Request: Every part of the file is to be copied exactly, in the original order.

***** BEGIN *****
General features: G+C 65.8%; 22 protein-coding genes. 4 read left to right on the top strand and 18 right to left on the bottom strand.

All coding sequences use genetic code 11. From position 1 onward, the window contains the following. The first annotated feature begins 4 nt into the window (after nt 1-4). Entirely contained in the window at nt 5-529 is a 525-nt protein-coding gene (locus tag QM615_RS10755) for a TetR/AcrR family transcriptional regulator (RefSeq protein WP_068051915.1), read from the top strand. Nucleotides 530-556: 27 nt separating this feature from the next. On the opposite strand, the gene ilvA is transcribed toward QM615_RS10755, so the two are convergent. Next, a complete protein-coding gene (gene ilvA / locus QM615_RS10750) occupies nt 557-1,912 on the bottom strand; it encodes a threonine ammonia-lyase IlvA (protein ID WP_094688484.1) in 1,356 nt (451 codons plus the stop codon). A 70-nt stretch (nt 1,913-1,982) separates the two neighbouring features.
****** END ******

General features: G+C 65.8%; 22 protein-coding genes. 4 read left to right on the top strand and 18 right to left on the bottom strand.

All coding sequences use genetic code 11. From position 1 onward, the window contains the following. The first annotated feature begins 4 nt into the window (after nt 1-4). Entirely contained in the window at nt 5-529 is a 525-nt protein-coding gene (locus tag QM615_RS10755) for a TetR/AcrR family transcriptional regulator (RefSeq protein WP_068051915.1), read from the top strand. Nucleotides 530-556: 27 nt separating this feature from the next. On the opposite strand, the gene ilvA is transcribed toward QM615_RS10755, so the two are convergent. Next, a complete protein-coding gene (gene ilvA / locus QM615_RS10750) occupies nt 557-1,912 on the bottom strand; it encodes a threonine ammonia-lyase IlvA (protein ID WP_094688484.1) in 1,356 nt (451 codons plus the stop codon). A 70-nt stretch (nt 1,913-1,982) separates the two neighbouring features.